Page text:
As the best way of keeping him up to the mark. Cp. vol. üi., p. 59. ? The tutor of the young Marcus Cicero.

3 One of young Cicero's teachers at Athens. We have already heard of him as undertaking a history of Cicero's consulship (vol. i., p. 67).

* An Epicurean philosopher at Athens (vol. ii., pp. 26, 31). Atticus seems to have employed him to transmit money to young Cicero.

5 C. Flaminius Flamma owed Plancus money and also it seems Cicero. See vol. iii., p. 258.

to Attica you have done me a great kindness in seeing that I knew of her recovery before I knew that she had been unwell.

DCCXIX (A XIV, 17 a AND F IX, 14)



THOUGH I am quite content, my dear Dolabella, with the glory you have earned, and feel it to be a source of great exultation and pleasure, yet I cannot help confessing that it adds a finishing stroke to my joy that popular opinion associates my name with your praises. I meet a great many people every day, for large numbers of men of rank are collected in this district for their health, besides a goodly crowd of friends of mine from the country towns. Well, I have met none who did not with one consent praise you to the skies, adding in the same breath a very warm expression of thanks to me. For they say that they have no doubt that it is in obedience to my precepts and advice that you are shewing yourself to be a most eminent citizen and brilliant consul. Though I can answer such men with the most absolute truth that what you are doing you do on your own judgment and your own initiative, and do not need any man's advice, yet I neither admit outright the truth of their remark, lest I should detract from your glory by making it seem to have sprung entirely from my advice, nor do I deny it entirely either. For I am even too covetous of honour. And, after all, it is no disparagement to your dignity—as it was not to that of Agamemnon himself the "king of kings ”—to have some Nestor to assist you in forming your plans. Whereas it redounds to my glory that as still a young man you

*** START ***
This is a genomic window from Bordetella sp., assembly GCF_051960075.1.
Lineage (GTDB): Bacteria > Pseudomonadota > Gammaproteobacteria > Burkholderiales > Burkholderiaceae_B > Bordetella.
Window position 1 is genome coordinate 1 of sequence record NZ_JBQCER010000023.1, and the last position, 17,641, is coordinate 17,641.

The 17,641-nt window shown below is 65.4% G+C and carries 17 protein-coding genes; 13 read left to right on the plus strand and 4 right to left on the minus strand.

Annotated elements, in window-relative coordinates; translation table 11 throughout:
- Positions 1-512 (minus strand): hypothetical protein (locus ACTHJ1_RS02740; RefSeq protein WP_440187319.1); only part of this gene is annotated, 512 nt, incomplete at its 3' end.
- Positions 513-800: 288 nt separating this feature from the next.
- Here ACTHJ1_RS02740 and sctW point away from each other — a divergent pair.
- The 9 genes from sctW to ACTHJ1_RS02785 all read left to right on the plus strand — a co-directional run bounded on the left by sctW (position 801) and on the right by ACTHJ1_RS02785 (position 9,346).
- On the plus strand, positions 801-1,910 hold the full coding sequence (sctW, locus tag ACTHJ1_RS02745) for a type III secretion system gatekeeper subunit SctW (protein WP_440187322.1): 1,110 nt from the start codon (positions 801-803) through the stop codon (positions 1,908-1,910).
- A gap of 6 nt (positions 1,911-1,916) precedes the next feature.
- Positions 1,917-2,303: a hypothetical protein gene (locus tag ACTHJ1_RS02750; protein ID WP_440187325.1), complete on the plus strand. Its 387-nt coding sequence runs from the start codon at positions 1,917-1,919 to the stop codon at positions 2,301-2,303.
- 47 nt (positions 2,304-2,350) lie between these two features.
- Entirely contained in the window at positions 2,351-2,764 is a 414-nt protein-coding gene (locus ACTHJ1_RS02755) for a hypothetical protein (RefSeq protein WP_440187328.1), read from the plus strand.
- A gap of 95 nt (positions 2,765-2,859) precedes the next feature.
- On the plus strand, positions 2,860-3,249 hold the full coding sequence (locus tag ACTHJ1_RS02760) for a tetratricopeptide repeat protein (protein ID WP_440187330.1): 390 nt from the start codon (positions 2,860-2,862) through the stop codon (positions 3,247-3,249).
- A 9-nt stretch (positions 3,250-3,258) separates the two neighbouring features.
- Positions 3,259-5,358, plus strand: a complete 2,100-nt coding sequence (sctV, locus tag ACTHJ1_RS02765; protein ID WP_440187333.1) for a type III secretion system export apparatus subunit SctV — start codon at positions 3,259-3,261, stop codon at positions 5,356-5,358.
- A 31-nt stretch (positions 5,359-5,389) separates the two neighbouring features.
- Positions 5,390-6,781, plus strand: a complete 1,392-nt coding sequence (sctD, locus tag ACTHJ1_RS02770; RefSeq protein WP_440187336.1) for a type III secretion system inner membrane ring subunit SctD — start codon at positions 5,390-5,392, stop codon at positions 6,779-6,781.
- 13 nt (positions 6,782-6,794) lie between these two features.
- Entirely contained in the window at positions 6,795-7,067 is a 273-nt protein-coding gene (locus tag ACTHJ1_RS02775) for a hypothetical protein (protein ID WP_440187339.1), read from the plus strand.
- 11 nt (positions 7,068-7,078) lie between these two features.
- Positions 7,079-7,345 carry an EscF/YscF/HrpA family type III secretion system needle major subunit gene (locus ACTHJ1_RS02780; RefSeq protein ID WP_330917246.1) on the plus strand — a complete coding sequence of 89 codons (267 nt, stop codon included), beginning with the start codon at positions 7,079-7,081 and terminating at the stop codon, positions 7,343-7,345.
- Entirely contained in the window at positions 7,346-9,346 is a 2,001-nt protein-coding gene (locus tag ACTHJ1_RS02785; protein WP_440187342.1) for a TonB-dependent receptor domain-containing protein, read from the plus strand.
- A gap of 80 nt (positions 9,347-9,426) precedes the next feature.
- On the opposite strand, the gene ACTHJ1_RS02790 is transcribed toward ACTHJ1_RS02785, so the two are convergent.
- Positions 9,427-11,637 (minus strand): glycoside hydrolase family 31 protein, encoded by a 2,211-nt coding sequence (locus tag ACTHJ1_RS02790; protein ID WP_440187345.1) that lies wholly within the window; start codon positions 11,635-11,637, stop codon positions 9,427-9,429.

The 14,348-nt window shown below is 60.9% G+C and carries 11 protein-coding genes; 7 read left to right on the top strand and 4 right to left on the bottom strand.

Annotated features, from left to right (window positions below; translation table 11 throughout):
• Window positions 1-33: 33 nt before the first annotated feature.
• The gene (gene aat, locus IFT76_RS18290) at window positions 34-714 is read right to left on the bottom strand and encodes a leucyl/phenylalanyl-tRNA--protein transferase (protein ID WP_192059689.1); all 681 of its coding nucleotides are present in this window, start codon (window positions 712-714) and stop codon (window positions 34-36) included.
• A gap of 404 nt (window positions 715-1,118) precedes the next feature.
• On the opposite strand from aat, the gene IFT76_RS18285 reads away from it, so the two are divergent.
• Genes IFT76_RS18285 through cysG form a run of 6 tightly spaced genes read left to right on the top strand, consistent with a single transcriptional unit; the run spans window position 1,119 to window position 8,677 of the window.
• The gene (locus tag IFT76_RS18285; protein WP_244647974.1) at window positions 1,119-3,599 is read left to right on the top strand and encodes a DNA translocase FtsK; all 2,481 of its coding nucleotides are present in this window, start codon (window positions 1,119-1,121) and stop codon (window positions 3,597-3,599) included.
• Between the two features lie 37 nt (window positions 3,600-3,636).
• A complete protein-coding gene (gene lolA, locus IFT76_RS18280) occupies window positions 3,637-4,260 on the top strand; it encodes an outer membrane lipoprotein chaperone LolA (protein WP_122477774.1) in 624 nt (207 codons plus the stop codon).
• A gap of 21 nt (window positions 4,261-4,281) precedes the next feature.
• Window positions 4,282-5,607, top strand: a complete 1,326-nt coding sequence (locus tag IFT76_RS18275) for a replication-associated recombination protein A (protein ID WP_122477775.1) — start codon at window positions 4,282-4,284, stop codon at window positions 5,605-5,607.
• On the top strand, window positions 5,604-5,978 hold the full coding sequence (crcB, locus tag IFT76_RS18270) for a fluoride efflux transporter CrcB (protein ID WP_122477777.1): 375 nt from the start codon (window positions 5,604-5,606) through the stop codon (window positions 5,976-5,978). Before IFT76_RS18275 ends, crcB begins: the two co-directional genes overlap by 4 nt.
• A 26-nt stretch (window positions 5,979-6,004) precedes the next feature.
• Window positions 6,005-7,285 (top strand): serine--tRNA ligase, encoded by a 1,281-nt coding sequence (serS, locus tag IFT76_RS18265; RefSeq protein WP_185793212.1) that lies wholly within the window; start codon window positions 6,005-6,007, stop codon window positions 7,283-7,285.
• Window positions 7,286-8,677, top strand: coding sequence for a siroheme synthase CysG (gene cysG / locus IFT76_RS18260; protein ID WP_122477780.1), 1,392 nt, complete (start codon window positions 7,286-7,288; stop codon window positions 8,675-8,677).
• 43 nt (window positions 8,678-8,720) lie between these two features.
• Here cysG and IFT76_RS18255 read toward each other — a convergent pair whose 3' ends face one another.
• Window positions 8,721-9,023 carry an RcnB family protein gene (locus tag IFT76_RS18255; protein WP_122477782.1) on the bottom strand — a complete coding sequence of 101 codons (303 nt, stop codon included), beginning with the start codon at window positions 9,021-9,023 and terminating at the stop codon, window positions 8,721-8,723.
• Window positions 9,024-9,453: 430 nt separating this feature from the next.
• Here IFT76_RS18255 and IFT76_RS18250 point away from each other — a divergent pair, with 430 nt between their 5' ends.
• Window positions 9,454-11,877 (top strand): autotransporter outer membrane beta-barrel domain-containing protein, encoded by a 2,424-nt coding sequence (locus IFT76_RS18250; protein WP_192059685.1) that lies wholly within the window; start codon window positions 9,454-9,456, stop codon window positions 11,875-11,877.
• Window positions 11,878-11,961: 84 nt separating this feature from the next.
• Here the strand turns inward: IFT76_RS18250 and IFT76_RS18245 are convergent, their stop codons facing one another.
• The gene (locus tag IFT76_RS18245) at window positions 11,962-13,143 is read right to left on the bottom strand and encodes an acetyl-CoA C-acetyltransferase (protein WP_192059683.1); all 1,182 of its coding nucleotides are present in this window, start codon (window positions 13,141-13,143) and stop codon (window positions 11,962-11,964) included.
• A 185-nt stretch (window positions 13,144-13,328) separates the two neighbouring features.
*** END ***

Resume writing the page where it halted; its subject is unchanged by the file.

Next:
should have a brilliant reputation as a consul while being, so to speak, a pupil of my school.”

? That is, below the statutable age for the consulship. Dolabella was only about twenty-five.

* See vol. iii., p. 93, for Dolabella's study of rhetoric under Cicero.


Lucius Cæsar, for instance, when I visited him on his sick bed at Naples, though racked with pains all over his body, scarcely got the formal words of greeting out of his mouth before he exclaimed : “Oh my dear Cicero, I congratulate you on having an influence with Dolabella, such as if I had had with my sister's son,'

we might now have been safe. Your Dolabella indeed I both congratulate and thank—for he is the only man since your consulship that I can with any truth call a consul.” Then he proceeded to say a great deal about the occurrence, and how you had managed the affair, declaring that no more splendid and brilliant act had ever been done, nor one more beneficial to the state. And this was the observation of everyone.